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Research Papers

Development of a 600 W Proton Exchange Membrane Fuel Cell Power System for the Hazardous Mission Robot

[+] Author and Article Information
Sang-Yeop Lee, Hyoung-Juhn Kim, Suk Woo Nam, Sun Ja Kim, Jong Hyun Jang, EunAe Cho, Seong-Ahn Hong

Center for Fuel Cell Research, Korea Institute of Science and Technology, 39-1 Hawolgok-dong, Sungbuk-gu, Seoul 136-791, Republic of Korea

In-Gyu Min

Center for Fuel Cell Research, Korea Institute of Science and Technology, 39-1 Hawolgok-dong, Sungbuk-gu, Seoul 136-791, Republic of Korea; Department of Chemical and Biological Engineering, Korea University, Anam-dong, Sungbuk-gu, Seoul 136-713, Republic of Korea

Jaeyoung Lee1

Center for Fuel Cell Research, Korea Institute of Science and Technology, 39-1 Hawolgok-dong, Sungbuk-gu, Seoul 136-791, Republic of Korea

Kwang Ho Song

Department of Chemical and Biological Engineering, Korea University, Anam-dong, Sungbuk-gu, Seoul 136-713, Republic of Korea

Tae-Hoon Lim2

Center for Fuel Cell Research, Korea Institute of Science and Technology, 39-1 Hawolgok-dong, Sungbuk-gu, Seoul 136-791, Republic of Koreathlim@kist.re.kr

1

Present address: Department of Environmental Science and Engineering, Gwangju Institute of Science and Technology, Gwangju 500-712, Republic of Korea.

2

Corresponding author.

J. Fuel Cell Sci. Technol 7(3), 031006 (Mar 11, 2010) (7 pages) doi:10.1115/1.3206970 History: Received May 21, 2008; Revised August 04, 2008; Published March 11, 2010; Online March 11, 2010

Due to the advantage of fuel cells over secondary batteries such as long operation time, many efforts were executed in order to use fuel cells as main power sources of small electronic devices such as laptop computers and mobile phones. For the same reason, fuel cells are promising power sources for the hazardous mission robots. Fuel cells are able to increase their radius action through extension of operation time. Despite this advantage, there still exist technical barriers such as increasing power density, efficient hydrogen storage, and fast startup of the power system. First, in order to increase power density, the united stack including proton exchange membrane fuel cells (PEMFC) and membrane humidifying cells were developed. Also, the hydrogen generating system using NaBH4 solution was employed to store hydrogen effectively. In addition, to shorten start-up time, hybrid control of PEMFC and Li-ion battery was adopted. The approaches mentioned above were evaluated. The developed PEMFC/humidifier stack showed high performance. As compared with full humidification condition by external humidifiers, the performance decrease was only 1% even though hydrogen was not humidified and air was partially humidified. Besides, by integrating the PEMFC and the humidifier into a single stack, considerable space for tubing between them was saved. Also, the hydrogen generator operated well with the PEMFC system and allowed for effective fuel storing and refueling. In addition, due to the efficient hybrid control of PEMFC and battery, start-up time was significantly shortened and capacity of PEMFC was reduced, resulting in compactness of the power system. In conclusion, a 600 W PEMFC power system was developed and successfully operated with the robot. Through development and evaluation of the PEMFC power system, the possibility of PEMFC as a novel power source for the hazardous mission robot was verified.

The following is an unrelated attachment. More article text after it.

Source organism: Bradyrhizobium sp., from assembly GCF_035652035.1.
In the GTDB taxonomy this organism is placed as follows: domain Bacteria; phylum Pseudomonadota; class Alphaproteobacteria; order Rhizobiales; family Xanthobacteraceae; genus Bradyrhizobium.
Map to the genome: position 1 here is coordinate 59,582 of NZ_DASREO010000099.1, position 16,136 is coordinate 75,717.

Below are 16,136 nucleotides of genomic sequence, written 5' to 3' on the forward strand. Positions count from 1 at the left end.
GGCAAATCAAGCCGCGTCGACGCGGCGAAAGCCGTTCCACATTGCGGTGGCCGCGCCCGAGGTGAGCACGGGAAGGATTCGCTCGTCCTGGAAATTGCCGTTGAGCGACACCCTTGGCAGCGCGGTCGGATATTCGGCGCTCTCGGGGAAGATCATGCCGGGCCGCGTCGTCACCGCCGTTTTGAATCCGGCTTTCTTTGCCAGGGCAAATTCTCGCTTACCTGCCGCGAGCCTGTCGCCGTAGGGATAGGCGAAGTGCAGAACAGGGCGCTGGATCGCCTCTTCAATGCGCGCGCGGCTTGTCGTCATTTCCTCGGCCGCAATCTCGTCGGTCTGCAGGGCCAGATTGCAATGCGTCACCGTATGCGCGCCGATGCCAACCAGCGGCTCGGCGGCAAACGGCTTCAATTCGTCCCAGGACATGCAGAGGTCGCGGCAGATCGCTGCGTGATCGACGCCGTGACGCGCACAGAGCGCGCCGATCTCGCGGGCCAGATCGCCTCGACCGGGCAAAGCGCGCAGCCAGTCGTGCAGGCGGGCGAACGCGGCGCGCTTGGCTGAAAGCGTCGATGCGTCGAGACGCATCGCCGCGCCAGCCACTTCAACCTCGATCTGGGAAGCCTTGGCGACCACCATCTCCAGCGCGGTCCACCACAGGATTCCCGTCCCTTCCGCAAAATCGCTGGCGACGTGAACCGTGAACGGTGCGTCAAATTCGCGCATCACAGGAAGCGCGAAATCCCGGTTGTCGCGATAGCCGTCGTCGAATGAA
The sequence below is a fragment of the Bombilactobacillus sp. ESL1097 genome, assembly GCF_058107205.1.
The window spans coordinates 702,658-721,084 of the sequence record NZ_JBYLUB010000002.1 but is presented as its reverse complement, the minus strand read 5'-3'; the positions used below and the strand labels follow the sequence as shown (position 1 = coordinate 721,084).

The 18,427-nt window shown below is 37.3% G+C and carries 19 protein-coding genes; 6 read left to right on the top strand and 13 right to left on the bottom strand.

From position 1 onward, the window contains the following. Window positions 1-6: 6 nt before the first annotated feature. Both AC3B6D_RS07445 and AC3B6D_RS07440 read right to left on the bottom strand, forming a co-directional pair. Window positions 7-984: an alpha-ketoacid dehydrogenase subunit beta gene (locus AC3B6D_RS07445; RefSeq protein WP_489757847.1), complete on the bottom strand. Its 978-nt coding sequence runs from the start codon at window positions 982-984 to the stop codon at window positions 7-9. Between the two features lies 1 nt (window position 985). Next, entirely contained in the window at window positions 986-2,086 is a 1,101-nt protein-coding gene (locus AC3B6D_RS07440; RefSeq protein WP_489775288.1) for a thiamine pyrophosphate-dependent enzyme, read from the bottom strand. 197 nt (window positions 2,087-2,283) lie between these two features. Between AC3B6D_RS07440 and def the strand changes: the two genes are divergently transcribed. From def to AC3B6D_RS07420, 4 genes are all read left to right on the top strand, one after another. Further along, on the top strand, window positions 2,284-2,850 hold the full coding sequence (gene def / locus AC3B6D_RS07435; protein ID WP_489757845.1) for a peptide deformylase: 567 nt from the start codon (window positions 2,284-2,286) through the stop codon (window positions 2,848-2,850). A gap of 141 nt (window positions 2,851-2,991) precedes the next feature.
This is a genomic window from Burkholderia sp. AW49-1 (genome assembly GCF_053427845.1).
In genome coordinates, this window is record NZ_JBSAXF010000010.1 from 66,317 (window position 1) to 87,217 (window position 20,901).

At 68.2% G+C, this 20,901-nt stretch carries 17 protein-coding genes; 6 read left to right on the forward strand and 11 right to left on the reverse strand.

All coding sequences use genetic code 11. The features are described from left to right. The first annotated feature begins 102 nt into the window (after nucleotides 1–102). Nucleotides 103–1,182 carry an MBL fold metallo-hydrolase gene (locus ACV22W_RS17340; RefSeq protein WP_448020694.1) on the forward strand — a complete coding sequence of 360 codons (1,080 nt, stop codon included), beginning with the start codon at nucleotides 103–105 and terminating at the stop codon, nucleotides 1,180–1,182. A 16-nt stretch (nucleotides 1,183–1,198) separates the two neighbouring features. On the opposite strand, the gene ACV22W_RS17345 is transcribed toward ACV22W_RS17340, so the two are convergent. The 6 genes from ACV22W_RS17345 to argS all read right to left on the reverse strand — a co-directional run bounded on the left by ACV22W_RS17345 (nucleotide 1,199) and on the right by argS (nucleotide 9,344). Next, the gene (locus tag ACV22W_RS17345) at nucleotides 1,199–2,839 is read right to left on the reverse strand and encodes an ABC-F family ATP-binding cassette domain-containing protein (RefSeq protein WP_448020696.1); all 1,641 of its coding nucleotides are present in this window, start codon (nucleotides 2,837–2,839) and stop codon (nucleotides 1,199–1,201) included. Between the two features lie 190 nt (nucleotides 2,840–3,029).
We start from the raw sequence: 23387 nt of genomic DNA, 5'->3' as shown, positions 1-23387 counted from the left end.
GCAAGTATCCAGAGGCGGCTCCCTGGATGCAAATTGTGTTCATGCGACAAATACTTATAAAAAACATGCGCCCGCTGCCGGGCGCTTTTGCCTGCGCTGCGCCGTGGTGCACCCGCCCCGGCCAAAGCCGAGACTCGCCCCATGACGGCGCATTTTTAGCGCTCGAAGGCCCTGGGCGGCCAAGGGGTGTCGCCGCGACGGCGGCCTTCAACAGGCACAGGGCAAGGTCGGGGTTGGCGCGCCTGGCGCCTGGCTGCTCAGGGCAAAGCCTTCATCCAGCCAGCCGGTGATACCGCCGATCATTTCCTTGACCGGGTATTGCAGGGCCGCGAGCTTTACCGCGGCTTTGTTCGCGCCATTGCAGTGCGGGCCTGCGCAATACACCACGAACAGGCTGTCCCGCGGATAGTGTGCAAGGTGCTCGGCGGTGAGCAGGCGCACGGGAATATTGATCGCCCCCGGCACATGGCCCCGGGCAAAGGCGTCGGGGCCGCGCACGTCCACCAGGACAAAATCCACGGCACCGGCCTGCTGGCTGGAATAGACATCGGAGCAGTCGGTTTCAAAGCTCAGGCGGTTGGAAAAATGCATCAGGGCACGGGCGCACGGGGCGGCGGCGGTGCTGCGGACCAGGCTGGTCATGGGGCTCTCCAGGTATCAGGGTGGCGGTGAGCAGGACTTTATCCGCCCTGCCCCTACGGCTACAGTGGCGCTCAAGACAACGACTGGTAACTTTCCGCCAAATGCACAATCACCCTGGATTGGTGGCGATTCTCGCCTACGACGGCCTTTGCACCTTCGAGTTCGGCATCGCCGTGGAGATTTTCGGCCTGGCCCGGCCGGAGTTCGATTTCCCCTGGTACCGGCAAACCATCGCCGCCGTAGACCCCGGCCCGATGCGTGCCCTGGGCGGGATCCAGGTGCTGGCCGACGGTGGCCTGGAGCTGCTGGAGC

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Copyright © 2010 by American Society of Mechanical Engineers
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Figures

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Figure 1

Performance of a single cell with dry hydrogen and air

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Figure 2

Performance of a single cell with partially humidified reactant gases

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Figure 3

The united stack of fuel cells and humidifying cells

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Figure 4

The PEMFC/humidifier stack performances at 30 A with different humidifying conditions

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Figure 5

Voltage response of the PEMFC/humidifier stack with a rapid load change

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Figure 6

Heat removal rates at different coolant flow rates and temperatures

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Figure 7

Efficiency of dc/dc conversion by the PMS

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Figure 8

Power flow at (a) mode I, (b) mode II, (c) mode III, and (d) mode IV

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Figure 9

The robot for hazardous missions with the developed PEMFC power system

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Figure 10

Power flow and capacity of the hybrid power system

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Figure 11

Power management at startup with (a) a fully charged battery and (b) a partially charged battery

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Figure 12

Power management at normal operation with (a) a fully charged battery and (b) a partially charged battery

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